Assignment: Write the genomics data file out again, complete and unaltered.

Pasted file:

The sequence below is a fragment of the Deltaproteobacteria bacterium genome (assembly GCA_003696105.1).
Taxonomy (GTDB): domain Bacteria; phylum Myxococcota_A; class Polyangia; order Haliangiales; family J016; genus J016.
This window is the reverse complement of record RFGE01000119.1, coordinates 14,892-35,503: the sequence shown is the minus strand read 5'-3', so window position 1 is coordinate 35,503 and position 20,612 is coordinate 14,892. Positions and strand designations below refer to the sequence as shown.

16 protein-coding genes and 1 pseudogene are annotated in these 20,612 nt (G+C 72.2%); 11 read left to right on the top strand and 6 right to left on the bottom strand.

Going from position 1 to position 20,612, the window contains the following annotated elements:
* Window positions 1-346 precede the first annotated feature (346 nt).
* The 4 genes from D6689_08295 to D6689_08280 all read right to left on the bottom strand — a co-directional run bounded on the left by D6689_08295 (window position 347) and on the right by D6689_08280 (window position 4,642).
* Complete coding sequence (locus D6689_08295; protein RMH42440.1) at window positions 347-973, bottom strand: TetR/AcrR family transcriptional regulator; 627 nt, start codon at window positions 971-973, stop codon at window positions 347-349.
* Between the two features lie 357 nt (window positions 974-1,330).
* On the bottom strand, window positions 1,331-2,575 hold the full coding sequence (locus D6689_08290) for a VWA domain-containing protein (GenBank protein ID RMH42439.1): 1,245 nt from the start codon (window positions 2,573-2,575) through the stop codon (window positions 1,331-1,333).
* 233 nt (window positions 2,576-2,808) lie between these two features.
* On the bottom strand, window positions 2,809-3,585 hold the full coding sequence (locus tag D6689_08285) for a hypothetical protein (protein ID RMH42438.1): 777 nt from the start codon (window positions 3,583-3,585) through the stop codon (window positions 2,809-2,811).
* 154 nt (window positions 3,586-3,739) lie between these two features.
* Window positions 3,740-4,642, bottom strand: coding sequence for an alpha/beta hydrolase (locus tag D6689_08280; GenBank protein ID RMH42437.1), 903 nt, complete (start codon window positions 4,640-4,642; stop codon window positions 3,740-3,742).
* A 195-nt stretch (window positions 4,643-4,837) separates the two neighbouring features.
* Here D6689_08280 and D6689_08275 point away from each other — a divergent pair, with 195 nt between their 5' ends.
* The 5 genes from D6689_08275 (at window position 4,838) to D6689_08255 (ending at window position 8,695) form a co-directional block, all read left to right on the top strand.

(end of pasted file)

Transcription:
The sequence below is a fragment of the Deltaproteobacteria bacterium genome (assembly GCA_003696105.1).
Taxonomy (GTDB): domain Bacteria; phylum Myxococcota_A; class Polyangia; order Haliangiales; family J016; genus J016.
This window is the reverse complement of record RFGE01000119.1, coordinates 14,892-35,503: the sequence shown is the minus strand read 5'-3', so window position 1 is coordinate 35,503 and position 20,612 is coordinate 14,892. Positions and strand designations below refer to the sequence as shown.

16 protein-coding genes and 1 pseudogene are annotated in these 20,612 nt (G+C 72.2%); 11 read left to right on the top strand and 6 right to left on the bottom strand.

Going from position 1 to position 20,612, the window contains the following annotated elements:
* Window positions 1-346 precede the first annotated feature (346 nt).
* The 4 genes from D6689_08295 to D6689_08280 all read right to left on the bottom strand — a co-directional run bounded on the left by D6689_08295 (window position 347) and on the right by D6689_08280 (window position 4,642).
* Complete coding sequence (locus D6689_08295; protein RMH42440.1) at window positions 347-973, bottom strand: TetR/AcrR family transcriptional regulator; 627 nt, start codon at window positions 971-973, stop codon at window positions 347-349.
* Between the two features lie 357 nt (window positions 974-1,330).
* On the bottom strand, window positions 1,331-2,575 hold the full coding sequence (locus D6689_08290) for a VWA domain-containing protein (GenBank protein ID RMH42439.1): 1,245 nt from the start codon (window positions 2,573-2,575) through the stop codon (window positions 1,331-1,333).
* 233 nt (window positions 2,576-2,808) lie between these two features.
* On the bottom strand, window positions 2,809-3,585 hold the full coding sequence (locus tag D6689_08285) for a hypothetical protein (protein ID RMH42438.1): 777 nt from the start codon (window positions 3,583-3,585) through the stop codon (window positions 2,809-2,811).
* 154 nt (window positions 3,586-3,739) lie between these two features.
* Window positions 3,740-4,642, bottom strand: coding sequence for an alpha/beta hydrolase (locus tag D6689_08280; GenBank protein ID RMH42437.1), 903 nt, complete (start codon window positions 4,640-4,642; stop codon window positions 3,740-3,742).
* A 195-nt stretch (window positions 4,643-4,837) separates the two neighbouring features.
* Here D6689_08280 and D6689_08275 point away from each other — a divergent pair, with 195 nt between their 5' ends.
* The 5 genes from D6689_08275 (at window position 4,838) to D6689_08255 (ending at window position 8,695) form a co-directional block, all read left to right on the top strand.